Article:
Mr. Phillips said candidates and politicians can be successful with an aggressive approach toward the media until it begins to erode their likability. Taking a ‘happy warrior’ approach, smiling more and giving off a warmer vibe, Mr. Phillips said, would behoove Mr. Paul as voters start to pay more attention.
‘If somebody who gives the perception as being peevish were to get the nomination, the historical trend makes clear that person would be running at a disadvantage,’ he said.”
Editor’s Note: A student at North Carolina’s App State recently wrote and asked me a series of questions about Bill Cosby for a case study he’s working on. It’s been almost five months since the Cosby scandal broke, so this feels like a good time to revisit the case with some distance. Here is our Q&A.
1) What do you think of the actions the media has taken against him and the actions he has taken in response to them and the questions regarding the assaults?
The media’s coverage of this case has been predictable. Any star of Cosby’s caliber should expect this level of scrutiny when more than 20 women accuse him of sexual assault and/or rape. For better or worse, people tend to look at the reaction of the person publicly accused to help determine whether or not they believe he is guilty. Cosby’s defensive and bizarre responses have done little to bolster his parsed claims of innocence.
How bizarre has Cosby’s PR approach been? One of his first public statements was to release this video, in which he appeared to be wearing silk pajamas (not the best look for an accused sexual predator) and speaking from an 80s-era telephone.
2) Do you think his strategy so far has been effective?
If we’re defining “effective” as “not in prison,” then yes. If we’re defining it as “career salvaging,” then not even close. You have to remember that we’re talking about a man who was one of the most beloved celebrities of our time. During its peak in the mid-1980s, The Cosby Show was seen by an average of 30 million Americans every week. And although his celebrity has dimmed in recent years, he was on the cusp of a comeback with a new NBC sitcom and a nationally televised stand-up special. Today, he’s playing to half-empty concert venues and trying to manage the hecklers who interrupt his performances.
3) You said in your article that you’ve rarely seen a celebrity fall like this. Does it remind you of any other instances? If so, can he or we learn from that case or is Cosby’s situation unprecedented?
I can’t think of another case that’s analogous. Other people come to mind—Woody Allen, Roman Polanski—but their cases were different, at least in terms of the scale of the accusations. Plus, Cosby’s public identity was built on being a Cliff Huxtable-like figure. The perceived hypocrisy of the actual person versus the person he presented to the public only made this crisis more severe.
4) He’s faced some issues with reporters bringing up the allegations in interviews. Does he have to start turning down interviews or changing his strategy with choosing them? What would be the best way to do that?
Cosby’s representatives can try to make a deal with media outlets—an interview in return for not asking him about the allegations—but it’s hard to see what self-respecting journalist would consent to such an agreement. After watching Cosby’s interviews, like the one he did with Associated Press last November (below), I’d be reluctant to put him in front of the press. He has been unpredictable and has caused himself more harm than good through his public utterances.
5) You mentioned in your article about how you think, if he’s innocent, he should have declared he was innocent instead of choosing the middle ground, “no comment,” area. Do you believe his strategy will change as things go on or has been saying “no comment” for so long, he’s got to continue doing so?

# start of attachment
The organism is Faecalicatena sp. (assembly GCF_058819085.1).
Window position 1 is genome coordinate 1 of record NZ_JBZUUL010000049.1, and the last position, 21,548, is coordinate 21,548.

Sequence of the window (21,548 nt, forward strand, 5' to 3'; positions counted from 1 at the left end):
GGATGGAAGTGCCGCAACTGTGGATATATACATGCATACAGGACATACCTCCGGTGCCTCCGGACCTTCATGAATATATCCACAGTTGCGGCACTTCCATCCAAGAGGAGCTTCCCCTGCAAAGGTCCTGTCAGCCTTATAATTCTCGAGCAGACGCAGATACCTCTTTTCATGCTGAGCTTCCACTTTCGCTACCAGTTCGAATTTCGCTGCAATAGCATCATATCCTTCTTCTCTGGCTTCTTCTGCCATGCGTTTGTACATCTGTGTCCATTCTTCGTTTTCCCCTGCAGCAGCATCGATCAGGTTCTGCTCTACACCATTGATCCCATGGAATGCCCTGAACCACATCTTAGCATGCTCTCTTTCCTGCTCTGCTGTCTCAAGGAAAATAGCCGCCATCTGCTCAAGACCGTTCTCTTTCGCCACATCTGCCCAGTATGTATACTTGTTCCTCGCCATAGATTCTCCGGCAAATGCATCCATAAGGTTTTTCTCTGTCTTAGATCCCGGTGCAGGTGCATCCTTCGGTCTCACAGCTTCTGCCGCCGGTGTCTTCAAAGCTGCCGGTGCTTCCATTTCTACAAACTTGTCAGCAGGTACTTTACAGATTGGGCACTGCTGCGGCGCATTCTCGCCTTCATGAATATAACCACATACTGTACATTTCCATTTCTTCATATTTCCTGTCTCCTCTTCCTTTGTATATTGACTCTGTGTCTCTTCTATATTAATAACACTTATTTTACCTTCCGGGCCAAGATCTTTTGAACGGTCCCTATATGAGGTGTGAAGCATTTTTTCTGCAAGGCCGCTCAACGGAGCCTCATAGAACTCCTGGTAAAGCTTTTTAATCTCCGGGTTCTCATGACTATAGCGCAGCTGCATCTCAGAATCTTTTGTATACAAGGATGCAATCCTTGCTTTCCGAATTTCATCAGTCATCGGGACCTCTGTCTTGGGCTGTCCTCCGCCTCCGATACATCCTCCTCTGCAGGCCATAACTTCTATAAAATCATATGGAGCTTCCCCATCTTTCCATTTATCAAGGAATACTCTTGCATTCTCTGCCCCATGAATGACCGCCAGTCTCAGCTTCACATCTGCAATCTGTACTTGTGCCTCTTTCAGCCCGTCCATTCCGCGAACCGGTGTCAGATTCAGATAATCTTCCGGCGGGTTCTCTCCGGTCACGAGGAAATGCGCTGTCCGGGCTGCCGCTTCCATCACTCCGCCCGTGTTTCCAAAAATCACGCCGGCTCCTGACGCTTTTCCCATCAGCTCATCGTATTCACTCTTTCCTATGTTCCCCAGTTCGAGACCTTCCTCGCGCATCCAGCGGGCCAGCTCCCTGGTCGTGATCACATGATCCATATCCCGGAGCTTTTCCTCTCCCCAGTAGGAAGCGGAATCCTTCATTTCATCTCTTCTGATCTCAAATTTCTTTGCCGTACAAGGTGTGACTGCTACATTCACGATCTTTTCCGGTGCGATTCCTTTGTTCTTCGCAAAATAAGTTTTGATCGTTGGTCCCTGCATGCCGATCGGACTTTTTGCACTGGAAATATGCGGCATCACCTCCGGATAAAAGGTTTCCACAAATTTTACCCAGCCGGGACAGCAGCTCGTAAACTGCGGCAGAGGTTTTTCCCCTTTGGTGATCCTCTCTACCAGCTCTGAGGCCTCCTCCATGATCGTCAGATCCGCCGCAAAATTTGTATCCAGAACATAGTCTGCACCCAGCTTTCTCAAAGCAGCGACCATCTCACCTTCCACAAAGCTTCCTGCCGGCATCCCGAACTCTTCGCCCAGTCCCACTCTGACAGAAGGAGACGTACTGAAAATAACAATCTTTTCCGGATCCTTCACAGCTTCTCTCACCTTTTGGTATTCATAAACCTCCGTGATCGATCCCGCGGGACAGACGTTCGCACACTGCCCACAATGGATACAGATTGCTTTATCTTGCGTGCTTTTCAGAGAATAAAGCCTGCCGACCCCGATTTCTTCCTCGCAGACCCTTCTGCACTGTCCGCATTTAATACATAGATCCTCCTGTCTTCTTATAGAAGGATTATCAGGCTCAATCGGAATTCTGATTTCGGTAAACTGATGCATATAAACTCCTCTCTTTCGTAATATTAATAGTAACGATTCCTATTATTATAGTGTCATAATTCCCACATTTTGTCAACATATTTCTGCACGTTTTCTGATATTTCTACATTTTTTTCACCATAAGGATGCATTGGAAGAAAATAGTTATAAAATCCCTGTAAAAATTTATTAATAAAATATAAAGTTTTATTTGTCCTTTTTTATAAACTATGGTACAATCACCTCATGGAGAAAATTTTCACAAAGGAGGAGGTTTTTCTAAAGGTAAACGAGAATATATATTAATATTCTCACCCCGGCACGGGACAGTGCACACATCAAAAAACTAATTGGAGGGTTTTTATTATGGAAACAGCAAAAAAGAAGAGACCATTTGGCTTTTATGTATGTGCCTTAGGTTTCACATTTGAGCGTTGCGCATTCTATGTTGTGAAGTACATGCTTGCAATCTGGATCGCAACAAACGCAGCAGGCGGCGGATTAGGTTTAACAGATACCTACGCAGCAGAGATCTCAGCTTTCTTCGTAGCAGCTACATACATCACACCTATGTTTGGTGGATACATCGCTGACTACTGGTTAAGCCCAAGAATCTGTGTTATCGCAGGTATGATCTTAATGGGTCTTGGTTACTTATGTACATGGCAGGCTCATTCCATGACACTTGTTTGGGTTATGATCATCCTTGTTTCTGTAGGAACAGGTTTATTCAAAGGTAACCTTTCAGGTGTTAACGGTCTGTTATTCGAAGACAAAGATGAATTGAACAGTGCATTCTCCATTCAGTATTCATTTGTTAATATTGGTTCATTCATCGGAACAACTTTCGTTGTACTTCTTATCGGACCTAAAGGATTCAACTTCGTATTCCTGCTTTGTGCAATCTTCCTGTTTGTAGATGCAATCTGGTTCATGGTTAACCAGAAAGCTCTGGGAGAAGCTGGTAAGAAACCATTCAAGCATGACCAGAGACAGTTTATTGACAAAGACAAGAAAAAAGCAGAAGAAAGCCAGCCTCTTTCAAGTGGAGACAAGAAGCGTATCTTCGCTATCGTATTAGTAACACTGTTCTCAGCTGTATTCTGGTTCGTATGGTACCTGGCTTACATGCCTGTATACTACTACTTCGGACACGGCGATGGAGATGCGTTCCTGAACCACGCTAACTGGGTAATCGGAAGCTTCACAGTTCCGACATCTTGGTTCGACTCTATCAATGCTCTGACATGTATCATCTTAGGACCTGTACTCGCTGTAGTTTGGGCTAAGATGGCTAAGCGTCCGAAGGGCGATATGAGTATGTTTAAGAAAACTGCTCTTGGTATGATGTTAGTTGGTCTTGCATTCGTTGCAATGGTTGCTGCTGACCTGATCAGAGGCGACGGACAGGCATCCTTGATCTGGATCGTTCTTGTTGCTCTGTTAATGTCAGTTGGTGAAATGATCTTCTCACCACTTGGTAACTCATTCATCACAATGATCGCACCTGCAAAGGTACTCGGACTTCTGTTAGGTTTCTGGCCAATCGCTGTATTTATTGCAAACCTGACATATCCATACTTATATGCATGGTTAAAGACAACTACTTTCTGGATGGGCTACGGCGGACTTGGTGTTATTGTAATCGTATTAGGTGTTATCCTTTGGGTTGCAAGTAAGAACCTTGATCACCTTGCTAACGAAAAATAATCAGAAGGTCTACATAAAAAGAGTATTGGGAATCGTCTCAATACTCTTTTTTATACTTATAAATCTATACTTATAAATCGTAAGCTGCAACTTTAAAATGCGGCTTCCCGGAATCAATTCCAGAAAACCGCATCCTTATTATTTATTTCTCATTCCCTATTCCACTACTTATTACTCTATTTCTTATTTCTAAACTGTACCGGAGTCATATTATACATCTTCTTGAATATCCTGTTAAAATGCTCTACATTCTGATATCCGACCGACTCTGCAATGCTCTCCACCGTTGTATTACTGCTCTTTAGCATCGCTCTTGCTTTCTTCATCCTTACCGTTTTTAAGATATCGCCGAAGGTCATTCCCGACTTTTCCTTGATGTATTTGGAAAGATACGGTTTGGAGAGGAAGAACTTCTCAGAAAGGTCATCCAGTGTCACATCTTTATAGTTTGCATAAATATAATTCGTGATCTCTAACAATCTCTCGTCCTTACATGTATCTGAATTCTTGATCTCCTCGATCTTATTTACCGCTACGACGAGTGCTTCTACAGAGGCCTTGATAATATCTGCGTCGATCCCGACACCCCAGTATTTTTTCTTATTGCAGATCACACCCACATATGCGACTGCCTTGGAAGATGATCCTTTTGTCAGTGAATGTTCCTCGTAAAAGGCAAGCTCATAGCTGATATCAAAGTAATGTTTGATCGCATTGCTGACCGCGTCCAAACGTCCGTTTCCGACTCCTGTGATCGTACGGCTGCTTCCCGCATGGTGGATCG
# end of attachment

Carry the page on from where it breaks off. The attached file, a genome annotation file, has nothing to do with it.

At this point, most members of the public have already made up their minds regarding Cosby’s innocence or guilt. If he is innocent—which seems difficult to believe, if not impossible—saying so at this point is unlikely to change many minds. Public opinion sets fast, which is why it’s critical to address false allegations quickly.
6) If statute of limitations limits any criminal charges/investigation on him, his main opposition is public perception. Do you think he’ll ever escape this or will it continue to be an underlying tone to his career moving forward?
The severity of the charges against Cosby would make it difficult for almost anyone to successfully come back from them. The one factor that can work for scandalized public figures is time. Cosby is 77 years old—and he just doesn’t have enough time left on Earth to benefit from any sort of public rehabilitation.
That may sound harsh, but it also points to one possible, posthumous path to rehabilitation. Cosby’s work—much of which was excellent—will be reevaluated years after his death. His scandal may recede in public consciousness over time, allowing a new generation to enjoy his work without the ugly baggage that surrounds it now.
When I search Twitter for the term “media training,” I frequently come across a tweet that suggests that a celebrity or politician who said something controversial “needs media training.”
In some cases, that’s true. But I’ve often observed that many people reflexively want to send everyone who’s ever uttered a controversial or provocative comment to media training immediately.
Media training isn’t about preventing people from ever expressing an unpopular or controversial view.
I occasionally work with someone who has a deep-seated belief about a controversial topic. We discuss the likely consequences of expressing that belief in the manner the person would like to do so. Sometimes, they’ll modify their approach to make the same point in a way that’s less likely to alienate their audiences. But ultimately, once they understand of the potential consequences, the choice of whether to proceed is theirs.
What’s important, therefore, is that spokespersons understand the potential consequences of saying something unpopular.
From a purely strategic perspective, expressing an unpopular thought isn’t always the wrong decision; in fact, it can be the type of marketing differentiator that allows someone to stand out from their more traditional peers.